Turning off The Tapes

by admin

“Breaking the Cycle of Self-Defeating Internal Commentary”
We are all born into this world with a relatively clean slate. While we inherit certain predispositions from our parents, our general outlook on the world and ourselves is completely free of external influences. Early childhood is a time of boundless enthusiasm, limitless confidence and a fearlessness that leads to scrapes and stumbles that help build life-affirming memories and some first-rate learning opportunities. And it is precisely that learning curve that leads to a double-edged sword of invaluably acquired wisdom and misleading, self-destructive self-concept messages that often times negate a great deal of the knowledge that is gleaned on life’s journey. As each day passes and children grow towards adolescence and early adulthood, their perceptions of themselves are molded, shaped and warped by their social interactions and perceptual experiences that lead to sometimes realistic but often times erroneous internal dialogues that become endlessly repeated tapes played unforgivingly by the darkest corners of consciousness. Added to this of course there is the persistent impact on the brain and its development by all forms of media. While there is no question that boys can have their self-concepts negatively influenced by all the afore-mentioned forces, it is girls and their far more complex psyches that are deeply prejudiced by all that they see, hear and experience going on around them. By the time they are nine and ten years old, girls are far more likely to be hyper critical of their looks, body types, physical fitness, attractiveness and sense of self. By the time these pre-teen girls have reached fifteen and sixteen years old and have begun to amass as greater store of social experiences, those fogs, veils and filters of what they “think they look like, what they hope to look like and what family, friends and love interests tell them they look like” have calcified into a series of whispers and mantras that are ceaselessly replayed inside their minds, reinforcing deeply distorted beliefs as to who and what they are and look like. I have seen many a young woman walk into my studio, as lovely and stunning as can be imagined, but with little or no self-esteem and owning as inaccurate a self-concept as can be imagined.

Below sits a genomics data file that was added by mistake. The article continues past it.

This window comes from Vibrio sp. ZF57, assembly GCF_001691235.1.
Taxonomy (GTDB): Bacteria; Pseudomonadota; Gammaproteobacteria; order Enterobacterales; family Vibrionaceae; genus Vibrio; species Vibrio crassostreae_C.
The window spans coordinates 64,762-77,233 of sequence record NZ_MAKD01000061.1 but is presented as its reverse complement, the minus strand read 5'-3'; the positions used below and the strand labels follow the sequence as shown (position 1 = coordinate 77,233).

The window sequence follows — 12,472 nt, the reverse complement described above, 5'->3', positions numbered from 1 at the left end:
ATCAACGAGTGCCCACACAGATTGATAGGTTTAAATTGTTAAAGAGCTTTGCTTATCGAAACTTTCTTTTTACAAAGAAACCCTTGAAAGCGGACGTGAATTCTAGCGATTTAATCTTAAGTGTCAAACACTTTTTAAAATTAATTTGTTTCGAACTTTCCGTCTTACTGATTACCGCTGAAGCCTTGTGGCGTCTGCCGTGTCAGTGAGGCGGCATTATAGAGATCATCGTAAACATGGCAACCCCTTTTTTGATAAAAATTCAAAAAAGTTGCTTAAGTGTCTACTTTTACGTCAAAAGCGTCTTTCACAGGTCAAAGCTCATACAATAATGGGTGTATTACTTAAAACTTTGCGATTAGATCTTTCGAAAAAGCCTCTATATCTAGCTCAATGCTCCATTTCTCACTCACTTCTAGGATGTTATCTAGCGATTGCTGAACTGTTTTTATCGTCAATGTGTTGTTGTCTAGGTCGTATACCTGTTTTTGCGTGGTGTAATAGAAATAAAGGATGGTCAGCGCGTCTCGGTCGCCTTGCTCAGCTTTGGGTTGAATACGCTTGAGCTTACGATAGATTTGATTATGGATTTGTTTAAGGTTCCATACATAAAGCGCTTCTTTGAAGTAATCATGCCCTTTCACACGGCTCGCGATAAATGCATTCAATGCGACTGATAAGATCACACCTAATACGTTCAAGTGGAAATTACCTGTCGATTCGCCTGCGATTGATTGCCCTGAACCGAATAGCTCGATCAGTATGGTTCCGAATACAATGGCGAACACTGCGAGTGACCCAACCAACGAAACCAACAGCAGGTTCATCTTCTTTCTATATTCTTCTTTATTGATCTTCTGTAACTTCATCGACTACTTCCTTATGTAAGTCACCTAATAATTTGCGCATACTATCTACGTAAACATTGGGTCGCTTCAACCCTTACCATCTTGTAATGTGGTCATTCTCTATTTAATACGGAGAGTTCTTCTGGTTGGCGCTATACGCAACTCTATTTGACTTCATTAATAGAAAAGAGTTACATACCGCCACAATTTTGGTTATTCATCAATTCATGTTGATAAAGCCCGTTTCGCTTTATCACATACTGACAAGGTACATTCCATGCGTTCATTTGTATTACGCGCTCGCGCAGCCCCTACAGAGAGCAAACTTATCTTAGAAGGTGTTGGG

On the surface, this problem seems to be just a simple issue of self-examination and then some time spent strengthening the self-esteem bulwarks in a girl’s heart and mind, but the issue is far more intricate and serious. Overwhelming social and cultural programming can turn simple and unassuming messages into personal belief systems that are as rigidly inflexible as concrete and just as difficult to remove. For example, a young woman once told me that she had big ears. I asked her to pull back her incredibly long and thick hair to show me her ears. They were actually quite small.
You can find more of this article in our November 2014 issue of ModelsMania

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